Compared to some nations, the German defense also had speed disadvantages. Communication and anticipation were all the more required – but not always present. Hummels was at least able to prevent two more goals against France’s Kylian Mbappe or Harry Kane with his tackles.
In the build-up to the game, Germany’s opponents concentrated on the central and technically adept Hummels, while Rüdiger presented himself limited as a player opener. In addition, Ilkay Gündogan, a regular in the group stage, and Toni Kroos were perhaps too similar as player types in defensive midfield.
But there is also an urgent need for improvement offensively: At the European Championship, Germany was unable to develop any scoring threat with attacks through the center and, with the exception of the Portugal game, hardly any through the wings. Without a classic striker, the crosses were rather harmless anyway. Kevin Volland would have come closest to playing the role of a receiver for crosses, but he only made two short appearances.
Löw also has to face criticism: Against France, for example, at 0:1, he initially brought on Timo Werner, who can show his class primarily on counterattacks – but has problems against deep-lying teams like France. Volland only came on in the 88th minute and even had to help out as a left-back. A very questionable decision. In the past season, Volland scored 18 goals in 40 competitive games as a striker for AS Monaco.
Jamal Musiala could have made his mark on many games as well, but didn’t appear on the pitch not even for a quarter of an hour in total. During matches under Löw in recent years, tactical changes or bold changes were often absent.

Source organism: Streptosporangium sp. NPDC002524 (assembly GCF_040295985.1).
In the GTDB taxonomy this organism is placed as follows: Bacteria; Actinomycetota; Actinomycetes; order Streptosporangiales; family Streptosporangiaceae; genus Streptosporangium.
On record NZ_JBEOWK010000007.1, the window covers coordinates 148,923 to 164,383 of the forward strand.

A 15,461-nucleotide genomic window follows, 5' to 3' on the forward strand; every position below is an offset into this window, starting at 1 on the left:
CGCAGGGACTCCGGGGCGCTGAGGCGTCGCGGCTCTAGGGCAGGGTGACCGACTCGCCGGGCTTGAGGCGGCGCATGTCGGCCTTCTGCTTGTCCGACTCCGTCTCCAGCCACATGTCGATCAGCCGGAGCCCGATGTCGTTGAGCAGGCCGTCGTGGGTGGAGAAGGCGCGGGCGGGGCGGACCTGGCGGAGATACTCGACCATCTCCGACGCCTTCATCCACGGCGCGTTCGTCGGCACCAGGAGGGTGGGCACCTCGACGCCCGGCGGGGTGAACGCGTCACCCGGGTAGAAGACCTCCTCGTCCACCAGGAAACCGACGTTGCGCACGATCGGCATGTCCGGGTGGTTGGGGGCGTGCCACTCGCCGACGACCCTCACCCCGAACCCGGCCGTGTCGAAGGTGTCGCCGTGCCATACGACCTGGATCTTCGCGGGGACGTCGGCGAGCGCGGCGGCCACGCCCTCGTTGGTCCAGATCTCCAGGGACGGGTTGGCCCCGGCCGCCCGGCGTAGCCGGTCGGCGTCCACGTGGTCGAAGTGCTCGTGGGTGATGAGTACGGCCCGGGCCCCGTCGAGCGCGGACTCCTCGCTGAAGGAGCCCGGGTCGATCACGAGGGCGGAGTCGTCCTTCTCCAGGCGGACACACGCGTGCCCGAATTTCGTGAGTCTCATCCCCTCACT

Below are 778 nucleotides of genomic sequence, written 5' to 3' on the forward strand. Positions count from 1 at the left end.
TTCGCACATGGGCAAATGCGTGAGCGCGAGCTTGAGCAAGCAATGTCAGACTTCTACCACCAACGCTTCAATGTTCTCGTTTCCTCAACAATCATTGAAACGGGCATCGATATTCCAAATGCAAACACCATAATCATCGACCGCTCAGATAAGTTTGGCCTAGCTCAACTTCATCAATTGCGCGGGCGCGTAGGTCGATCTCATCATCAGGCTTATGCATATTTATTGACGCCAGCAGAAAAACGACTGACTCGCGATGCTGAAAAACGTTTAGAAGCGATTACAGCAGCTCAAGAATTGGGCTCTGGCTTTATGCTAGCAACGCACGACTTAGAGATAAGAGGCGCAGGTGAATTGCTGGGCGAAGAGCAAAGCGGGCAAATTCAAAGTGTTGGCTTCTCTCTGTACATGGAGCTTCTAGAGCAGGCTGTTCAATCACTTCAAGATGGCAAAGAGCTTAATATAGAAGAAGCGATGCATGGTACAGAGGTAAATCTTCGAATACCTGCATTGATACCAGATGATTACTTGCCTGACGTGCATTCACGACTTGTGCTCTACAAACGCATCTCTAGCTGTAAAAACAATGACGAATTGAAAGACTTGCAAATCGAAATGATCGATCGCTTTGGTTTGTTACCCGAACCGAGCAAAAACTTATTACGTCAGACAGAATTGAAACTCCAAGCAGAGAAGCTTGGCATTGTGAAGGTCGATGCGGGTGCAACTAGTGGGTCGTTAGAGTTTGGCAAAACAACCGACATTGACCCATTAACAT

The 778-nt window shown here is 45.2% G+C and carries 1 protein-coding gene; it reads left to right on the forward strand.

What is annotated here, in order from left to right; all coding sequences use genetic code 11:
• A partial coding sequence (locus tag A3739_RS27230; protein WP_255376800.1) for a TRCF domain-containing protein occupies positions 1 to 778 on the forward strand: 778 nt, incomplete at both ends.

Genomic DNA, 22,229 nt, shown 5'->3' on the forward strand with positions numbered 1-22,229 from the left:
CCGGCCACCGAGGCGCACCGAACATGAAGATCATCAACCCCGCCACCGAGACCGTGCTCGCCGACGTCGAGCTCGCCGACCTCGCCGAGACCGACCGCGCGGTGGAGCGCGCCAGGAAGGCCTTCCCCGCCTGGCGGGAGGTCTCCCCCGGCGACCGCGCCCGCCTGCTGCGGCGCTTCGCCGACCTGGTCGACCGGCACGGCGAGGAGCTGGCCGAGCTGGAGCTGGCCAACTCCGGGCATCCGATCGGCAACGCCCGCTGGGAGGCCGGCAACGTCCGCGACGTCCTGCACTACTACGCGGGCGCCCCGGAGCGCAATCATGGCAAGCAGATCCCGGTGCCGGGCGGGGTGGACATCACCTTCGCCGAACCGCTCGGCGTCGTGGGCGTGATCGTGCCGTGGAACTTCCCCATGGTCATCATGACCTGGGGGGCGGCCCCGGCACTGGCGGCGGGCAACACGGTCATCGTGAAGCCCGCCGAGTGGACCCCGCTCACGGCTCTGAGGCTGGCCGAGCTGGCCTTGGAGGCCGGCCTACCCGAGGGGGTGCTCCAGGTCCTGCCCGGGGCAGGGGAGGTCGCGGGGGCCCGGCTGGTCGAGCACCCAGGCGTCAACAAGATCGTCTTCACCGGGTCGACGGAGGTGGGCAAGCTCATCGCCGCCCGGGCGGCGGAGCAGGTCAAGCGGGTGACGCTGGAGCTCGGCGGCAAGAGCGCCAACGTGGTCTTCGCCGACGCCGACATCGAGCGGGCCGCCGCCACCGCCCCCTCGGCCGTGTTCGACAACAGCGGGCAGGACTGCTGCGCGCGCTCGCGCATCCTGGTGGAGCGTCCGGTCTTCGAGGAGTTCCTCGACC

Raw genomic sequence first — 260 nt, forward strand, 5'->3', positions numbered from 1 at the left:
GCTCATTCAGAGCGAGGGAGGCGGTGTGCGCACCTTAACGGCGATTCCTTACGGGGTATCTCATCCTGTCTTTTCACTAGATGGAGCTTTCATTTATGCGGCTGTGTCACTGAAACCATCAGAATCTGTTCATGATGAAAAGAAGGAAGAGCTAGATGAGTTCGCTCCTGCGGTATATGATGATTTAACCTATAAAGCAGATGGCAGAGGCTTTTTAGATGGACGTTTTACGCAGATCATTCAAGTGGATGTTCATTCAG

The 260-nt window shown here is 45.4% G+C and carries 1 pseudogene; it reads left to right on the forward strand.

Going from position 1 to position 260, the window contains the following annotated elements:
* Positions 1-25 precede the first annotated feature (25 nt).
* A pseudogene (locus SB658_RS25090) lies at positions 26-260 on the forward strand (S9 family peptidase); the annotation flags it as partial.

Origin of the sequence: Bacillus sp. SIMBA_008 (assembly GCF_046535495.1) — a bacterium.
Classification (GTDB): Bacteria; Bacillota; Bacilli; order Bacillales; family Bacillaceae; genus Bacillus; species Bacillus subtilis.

Turnaround under Flick?
However, the foundation for more successful and attractive soccer is undoubtedly in place: Kai Havertz (22) was a glimmer of hope with two European Championship goals, great passes to the front and an excellent feel for spaces. Musiala (18) has now already indicated that he can make the difference at the highest level.
Florian Wirtz (18), Lukas Nmecha (22) and Ridle Baku (23) have all recently become European U21 champions and could give the national team a new thrust. In the long term, U21 title winners Niklas Dorsch (23) and David Raum (23) may also be options for the senior team. Löw’s successor Hansi Flick will have a high-quality squad at his disposal.
Joshua Kimmich (26) and Leon Goretzka (26) will be the leaders of the upcoming national team. Leroy Sané (25) and Serge Gnabry (25) sometimes excelled at FC Bayern under Flick, but looked overplayed in the final phase of the past season and likewise at the European Championship.
Under Löw, Germany’s pressing was rudimentary and sporadic. That could change with Flick on the sidelines. The Champions League winner with FC Bayern in 2020 is likely to play more offensively and have more offensive defending, if the lessons learned in just over a year and a half with the German record champions are anything to go by.
At FC Bayern, Flick relied almost exclusively on a 4-2-3-1 basic order – with one more offensive man in contrast to Löw’s basic order. Due to the intense, but also risky run-up when the opponent has possession of the ball, a player who is strong in duels in defensive midfield would be useful in the DFB team.
The next match is against Liechtenstein in World Cup qualifying on September 2. Behind Armenia and North Macedonia, Germany currently occupies only 3rd place in the group. It is also important to be wide awake against less prominent soccer nations. Further slip-ups like the 1:2 against North Macedonia in March should be avoided in order not to miss the World Cup in Qatar, which is already 17 months away.
Löw’s former assistant coach (from 2006 until the 2014 World Cup title) and former DFB sports director will not need a long start-up period. Flick knows what’s going on at the DFB and knows many of the national players through his FCB days. For him, it’s all about teasing out the team’s existing potential.
Lack of experience or lack of quality were not reasons for the failures of recent years. Germany could have fielded a complete eleven consisting only of professionals who have won the Champions League at least once: Antonio Rüdiger, Timo Werner, Kai Havertz, Serge Gnabry, Joshua Kimmich, Manuel Neuer, Thomas Müller, Leon Goretzka, Toni Kroos and Emre Can. In the English squad, only four have lifted this trophy: Mason Mount, Reece James, Ben Chilwell and Jordan Henderson.